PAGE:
The Business Of e-Motion:
Our Q&A with Big Data’s Alan Wilkis

Take a look around when you are standing at a bus or train stop.  You can’t see anyone’s face, can you?

Everyone’s neck is bent forward checking email, thumbing a text, posting to Facebook, Instagramming their lunch…

Yes, we are living in the time of big data.  It can be stressful keeping up and hard to escape it all.

Master collaborator and musical genius Alan Wilkis is not swimming up the media bombardment stream.

Nope, he is embracing it, with an open arms and grinning right in its face(book). (Side note: Wilkis is Facebook user #4132; that is some serious social media ninja shit right there). I mean the guy’s band is called Big Data.  Take that, NSA!

Big Data is part fun, part serious, part tongue in cheek…and all social commentary you can dance to!

Simply put, here at NewsWhistle we think Big Data is a great band, as highlighted here in our March review of their debut Album 2.0.

Really though, this band is all pro, and they put out an excellent live show.

Wilkis’ signature robot dancing and visual nods to all things World Wide Web and social media are all part of the vibe.  The words “Big Data” are scrolled on the background in fonts we might take for granted but could easily pick out in a social media police line up; fonts of Netflix, Facebook, Twitter… they are all saved to your brain’s hard drive.

Not much chatter from the band at these shows, but don’t mistake this for not being engaged w/ the audience. Many of us have been behind the a-hole standing directly in front of you at a show who insists on taking lousy video…  and some artists have even gotten into the mix and ban phones all together (I’m looking at you Prince)… but as Big Data’s own name suggests, the house is encouraged by a Siri-like voice to take out your phone and take pictures and by all means post away on social media.

This past spring at SXSW I caught three of their shows.  One was on the rooftop of Whole Foods, no kidding.

I met Alan for the first time the day before and our conversation went like this:

“Good to meet you, I’ll be at your Whole Foods gig tomorrow,” I say.

“Maybe we can have a salad,” quips Alan.

I wanted to know more about the brains behind Big Data and I came to find out in chatting a month later at a Minneapolis tour stop that his salad comment was no joke.

Wilkis told me Whole Foods is a staple stop for the band to stock up on healthy food while on tour.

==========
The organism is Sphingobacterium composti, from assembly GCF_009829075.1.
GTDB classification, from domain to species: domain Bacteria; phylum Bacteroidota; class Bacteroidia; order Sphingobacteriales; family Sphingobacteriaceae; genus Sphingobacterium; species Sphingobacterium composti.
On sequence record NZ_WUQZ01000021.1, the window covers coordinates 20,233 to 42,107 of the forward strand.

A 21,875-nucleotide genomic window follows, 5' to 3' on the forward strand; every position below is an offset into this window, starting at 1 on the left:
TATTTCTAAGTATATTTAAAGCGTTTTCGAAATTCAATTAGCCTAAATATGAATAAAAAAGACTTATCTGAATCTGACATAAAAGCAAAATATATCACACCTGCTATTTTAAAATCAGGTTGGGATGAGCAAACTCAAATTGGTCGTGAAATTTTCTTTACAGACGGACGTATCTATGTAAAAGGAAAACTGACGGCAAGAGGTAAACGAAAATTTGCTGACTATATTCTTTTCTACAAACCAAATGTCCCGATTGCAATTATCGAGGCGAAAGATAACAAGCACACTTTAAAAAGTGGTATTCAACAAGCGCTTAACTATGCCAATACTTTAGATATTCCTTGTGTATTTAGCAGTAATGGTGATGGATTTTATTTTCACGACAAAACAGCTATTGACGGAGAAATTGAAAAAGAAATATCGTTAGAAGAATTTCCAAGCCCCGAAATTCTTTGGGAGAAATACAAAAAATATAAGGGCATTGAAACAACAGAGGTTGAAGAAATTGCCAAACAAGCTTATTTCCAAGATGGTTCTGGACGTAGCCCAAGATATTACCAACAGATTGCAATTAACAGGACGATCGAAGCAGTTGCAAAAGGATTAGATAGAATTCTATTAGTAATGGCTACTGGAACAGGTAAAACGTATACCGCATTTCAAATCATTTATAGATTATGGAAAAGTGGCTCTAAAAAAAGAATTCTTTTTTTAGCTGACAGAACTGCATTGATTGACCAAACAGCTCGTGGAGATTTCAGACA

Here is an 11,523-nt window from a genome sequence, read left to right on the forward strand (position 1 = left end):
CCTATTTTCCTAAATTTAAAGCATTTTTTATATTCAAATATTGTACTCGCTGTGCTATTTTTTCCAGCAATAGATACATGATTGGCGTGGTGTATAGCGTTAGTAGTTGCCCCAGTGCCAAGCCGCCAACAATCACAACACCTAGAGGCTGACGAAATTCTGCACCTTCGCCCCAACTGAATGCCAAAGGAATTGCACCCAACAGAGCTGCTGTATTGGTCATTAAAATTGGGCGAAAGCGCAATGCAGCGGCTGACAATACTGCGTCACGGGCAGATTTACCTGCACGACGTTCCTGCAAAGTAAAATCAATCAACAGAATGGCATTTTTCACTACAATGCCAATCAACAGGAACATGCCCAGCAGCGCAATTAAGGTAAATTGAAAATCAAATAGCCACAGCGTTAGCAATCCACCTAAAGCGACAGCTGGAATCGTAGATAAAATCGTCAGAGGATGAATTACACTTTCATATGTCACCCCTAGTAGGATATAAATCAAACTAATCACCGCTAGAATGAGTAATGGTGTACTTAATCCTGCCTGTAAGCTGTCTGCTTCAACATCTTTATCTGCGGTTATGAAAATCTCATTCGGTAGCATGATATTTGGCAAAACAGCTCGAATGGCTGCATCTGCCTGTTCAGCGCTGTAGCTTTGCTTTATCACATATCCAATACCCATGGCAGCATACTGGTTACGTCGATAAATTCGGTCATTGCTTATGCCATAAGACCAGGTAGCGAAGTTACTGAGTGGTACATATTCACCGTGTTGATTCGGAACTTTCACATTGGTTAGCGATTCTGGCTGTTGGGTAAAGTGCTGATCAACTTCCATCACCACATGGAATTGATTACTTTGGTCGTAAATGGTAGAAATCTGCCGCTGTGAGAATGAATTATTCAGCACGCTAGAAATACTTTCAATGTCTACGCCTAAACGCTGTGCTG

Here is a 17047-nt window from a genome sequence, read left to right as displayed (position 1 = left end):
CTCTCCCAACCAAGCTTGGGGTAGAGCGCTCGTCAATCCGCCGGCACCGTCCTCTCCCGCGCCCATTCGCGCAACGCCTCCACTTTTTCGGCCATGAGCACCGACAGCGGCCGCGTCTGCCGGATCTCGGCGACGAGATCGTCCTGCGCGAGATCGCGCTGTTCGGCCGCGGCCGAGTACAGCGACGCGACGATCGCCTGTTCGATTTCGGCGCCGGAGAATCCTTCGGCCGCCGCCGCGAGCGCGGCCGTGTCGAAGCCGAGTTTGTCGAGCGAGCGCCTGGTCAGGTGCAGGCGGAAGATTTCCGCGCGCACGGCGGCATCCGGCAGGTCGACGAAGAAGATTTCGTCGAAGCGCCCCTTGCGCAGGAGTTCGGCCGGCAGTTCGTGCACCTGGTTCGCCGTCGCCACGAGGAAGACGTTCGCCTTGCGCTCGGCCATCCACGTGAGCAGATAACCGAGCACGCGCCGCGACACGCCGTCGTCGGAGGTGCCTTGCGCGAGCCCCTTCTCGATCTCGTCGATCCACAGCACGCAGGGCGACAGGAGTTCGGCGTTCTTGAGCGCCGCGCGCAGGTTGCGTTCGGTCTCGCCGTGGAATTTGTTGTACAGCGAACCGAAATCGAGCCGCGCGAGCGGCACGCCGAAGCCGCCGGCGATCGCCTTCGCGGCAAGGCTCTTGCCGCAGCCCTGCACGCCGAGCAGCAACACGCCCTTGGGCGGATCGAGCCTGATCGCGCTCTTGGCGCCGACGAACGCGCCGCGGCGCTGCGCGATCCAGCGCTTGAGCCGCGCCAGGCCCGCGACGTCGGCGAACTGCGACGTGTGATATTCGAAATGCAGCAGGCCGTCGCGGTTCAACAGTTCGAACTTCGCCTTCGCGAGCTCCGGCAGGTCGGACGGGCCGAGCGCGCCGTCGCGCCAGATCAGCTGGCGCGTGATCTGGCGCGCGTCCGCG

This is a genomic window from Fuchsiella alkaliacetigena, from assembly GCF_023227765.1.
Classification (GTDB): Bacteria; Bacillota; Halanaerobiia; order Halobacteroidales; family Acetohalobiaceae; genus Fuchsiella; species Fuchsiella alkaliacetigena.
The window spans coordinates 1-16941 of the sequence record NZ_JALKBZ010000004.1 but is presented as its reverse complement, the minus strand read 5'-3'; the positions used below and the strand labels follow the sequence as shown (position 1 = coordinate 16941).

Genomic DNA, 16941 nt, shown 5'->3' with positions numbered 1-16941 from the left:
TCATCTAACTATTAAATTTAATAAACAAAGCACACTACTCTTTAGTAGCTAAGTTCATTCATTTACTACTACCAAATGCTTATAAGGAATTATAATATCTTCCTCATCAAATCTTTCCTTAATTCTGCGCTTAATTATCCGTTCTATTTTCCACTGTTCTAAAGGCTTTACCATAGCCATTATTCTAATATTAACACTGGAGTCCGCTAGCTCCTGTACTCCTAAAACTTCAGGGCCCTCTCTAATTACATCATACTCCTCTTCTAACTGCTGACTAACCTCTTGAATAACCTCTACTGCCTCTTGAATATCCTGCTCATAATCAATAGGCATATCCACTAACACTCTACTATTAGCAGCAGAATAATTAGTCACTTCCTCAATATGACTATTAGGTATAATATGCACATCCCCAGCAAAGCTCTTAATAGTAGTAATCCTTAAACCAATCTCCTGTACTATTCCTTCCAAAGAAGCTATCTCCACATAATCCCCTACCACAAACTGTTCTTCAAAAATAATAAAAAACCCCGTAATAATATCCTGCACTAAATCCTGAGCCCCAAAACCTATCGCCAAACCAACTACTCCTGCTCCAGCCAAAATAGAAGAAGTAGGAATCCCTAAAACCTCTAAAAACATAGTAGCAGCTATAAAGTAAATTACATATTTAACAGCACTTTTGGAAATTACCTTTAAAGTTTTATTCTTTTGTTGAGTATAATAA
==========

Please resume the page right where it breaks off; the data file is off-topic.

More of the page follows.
Did you hear that Whole Foods? Corporate sponsorship!  They’re probably using your font anyhow.

The following is more data we collected from Mr. Alan Wilkis.




Name: Alan Wilkis
Birthplace: New York Hospital in NYC
Current town: Brooklyn



1. What’s the funniest or saddest thing that’s happened to you this week?

My dog sneezed directly on my face at point blank range to wake me up this morning. Haven’t decided if it’s the funniest or saddest thing yet.


2. What’s your favorite movie?  And why?

The Good, The Bad, and The Ugly. It’s the ultimate epic.


3. What’s the biggest risk you took in life?

Quitting my job to do Big Data full-time.



4. If you could go back in time and do one thing over, what would that be?

I would have tried to learn more about recording and producing while I was still in college and had infinite free time.


5. Tell us your favorite joke.

A newspaper walks into a bar, and the bartender says “why the long read?”


6. What’s something that most people don’t know about you?

I’m half-Cuban and Jewish. Therefore, I’m Jewban.


7. What’s the best piece of advice you’ve ever heard?

If you make stuff but never quite finish it and don’t share it with anyone, then it’s just a hobby.



8. Who’s your favorite celebrity? And why?

Ray Kurzweil. He’s a genius, and his work is so advanced across so many disciplines. It’s humbling.


9. What’s your strangest phobia or superstition?

It’s not exactly a superstition, but I have to have my wallet, keys, and phone all in the “correct” pockets when I leave my house, or all is not right with the world.


10. Freestyle…Is there anything you want to pitch, promote or discuss?

I released my debut Big Data album, ‘2.0‘, this year, and I’m incredibly proud of it. It features collaborations with some of my favorite artists, including Jamie Lidell, Kimbra, Rivers Cuomo, Twin Shadow, and more.

I’m also headed out on tour this fall with RAC. Coming to a city near you. Check for tour dates.


big data screen


11. Oh, and a couple of bonus questions…

a)  Are there any new/young unknown bands you are onto that the world should know about?

Jack Garratt, Nick Hakim, Badbadnotgood.

b) The website has a field to sign up for email…What exactly do you plan on doing w/ all this data collection?  World domination?


c) Big Data is no doubt a highly collaborative endeavor; can you give us a little insight on who you assembled your current touring line up?

On record, Big Data is just me + a different vocalist on each song. I write and record all the instrumental part, and I co-write all the lyrics and melodies with my collaborators.

For the live show, I wanted it to feel closer to a proper band rather than a DJ, so I sing and trigger electronic sounds from my computer, Lizy Ryan sings, Gunnar Olsen plays the drums, Russell Henson plays guitar, and Ben Campbell plays the bass. The lineup shifts every once in a while, but that’s pretty consistently the band.


Fuzzy images courtesy of Gator McKlusky; in-focus ones courtesy of Big Data.


Gator McKlusky, NewsWhistle’s music editor, can be reached at